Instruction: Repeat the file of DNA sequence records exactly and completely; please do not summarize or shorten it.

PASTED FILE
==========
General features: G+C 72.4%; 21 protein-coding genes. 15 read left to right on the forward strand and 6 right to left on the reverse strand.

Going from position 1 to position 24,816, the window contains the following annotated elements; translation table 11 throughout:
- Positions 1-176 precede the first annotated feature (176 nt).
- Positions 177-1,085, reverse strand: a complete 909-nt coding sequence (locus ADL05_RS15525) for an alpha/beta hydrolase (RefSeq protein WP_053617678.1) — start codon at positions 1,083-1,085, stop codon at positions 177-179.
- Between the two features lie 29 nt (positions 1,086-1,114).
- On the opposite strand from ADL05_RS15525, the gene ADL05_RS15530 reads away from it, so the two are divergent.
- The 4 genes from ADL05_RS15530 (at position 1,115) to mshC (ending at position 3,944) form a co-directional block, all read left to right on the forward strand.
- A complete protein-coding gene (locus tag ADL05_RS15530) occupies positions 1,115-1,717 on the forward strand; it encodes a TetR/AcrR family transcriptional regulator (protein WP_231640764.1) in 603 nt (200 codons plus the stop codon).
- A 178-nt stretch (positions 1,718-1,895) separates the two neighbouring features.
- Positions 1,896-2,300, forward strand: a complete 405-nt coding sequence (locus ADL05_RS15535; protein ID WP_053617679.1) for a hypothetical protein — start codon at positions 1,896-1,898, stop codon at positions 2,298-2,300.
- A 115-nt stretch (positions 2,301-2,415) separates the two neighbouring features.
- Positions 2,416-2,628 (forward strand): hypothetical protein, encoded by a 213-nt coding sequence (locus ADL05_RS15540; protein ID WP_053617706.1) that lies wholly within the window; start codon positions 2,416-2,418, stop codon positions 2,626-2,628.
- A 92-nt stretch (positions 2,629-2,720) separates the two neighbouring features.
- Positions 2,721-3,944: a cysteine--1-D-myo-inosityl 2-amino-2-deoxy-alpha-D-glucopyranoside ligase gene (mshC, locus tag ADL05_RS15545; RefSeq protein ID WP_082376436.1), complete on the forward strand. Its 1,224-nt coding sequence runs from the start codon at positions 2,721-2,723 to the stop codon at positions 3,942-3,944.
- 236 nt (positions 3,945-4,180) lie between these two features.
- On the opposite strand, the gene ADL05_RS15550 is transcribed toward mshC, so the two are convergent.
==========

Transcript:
General features: G+C 72.4%; 21 protein-coding genes. 15 read left to right on the forward strand and 6 right to left on the reverse strand.

Going from position 1 to position 24,816, the window contains the following annotated elements; translation table 11 throughout:
- Positions 1-176 precede the first annotated feature (176 nt).
- Positions 177-1,085, reverse strand: a complete 909-nt coding sequence (locus ADL05_RS15525) for an alpha/beta hydrolase (RefSeq protein WP_053617678.1) — start codon at positions 1,083-1,085, stop codon at positions 177-179.
- Between the two features lie 29 nt (positions 1,086-1,114).
- On the opposite strand from ADL05_RS15525, the gene ADL05_RS15530 reads away from it, so the two are divergent.
- The 4 genes from ADL05_RS15530 (at position 1,115) to mshC (ending at position 3,944) form a co-directional block, all read left to right on the forward strand.
- A complete protein-coding gene (locus tag ADL05_RS15530) occupies positions 1,115-1,717 on the forward strand; it encodes a TetR/AcrR family transcriptional regulator (protein WP_231640764.1) in 603 nt (200 codons plus the stop codon).
- A 178-nt stretch (positions 1,718-1,895) separates the two neighbouring features.
- Positions 1,896-2,300, forward strand: a complete 405-nt coding sequence (locus ADL05_RS15535; protein ID WP_053617679.1) for a hypothetical protein — start codon at positions 1,896-1,898, stop codon at positions 2,298-2,300.
- A 115-nt stretch (positions 2,301-2,415) separates the two neighbouring features.
- Positions 2,416-2,628 (forward strand): hypothetical protein, encoded by a 213-nt coding sequence (locus ADL05_RS15540; protein ID WP_053617706.1) that lies wholly within the window; start codon positions 2,416-2,418, stop codon positions 2,626-2,628.
- A 92-nt stretch (positions 2,629-2,720) separates the two neighbouring features.
- Positions 2,721-3,944: a cysteine--1-D-myo-inosityl 2-amino-2-deoxy-alpha-D-glucopyranoside ligase gene (mshC, locus tag ADL05_RS15545; RefSeq protein ID WP_082376436.1), complete on the forward strand. Its 1,224-nt coding sequence runs from the start codon at positions 2,721-2,723 to the stop codon at positions 3,942-3,944.
- 236 nt (positions 3,945-4,180) lie between these two features.
- On the opposite strand, the gene ADL05_RS15550 is transcribed toward mshC, so the two are convergent.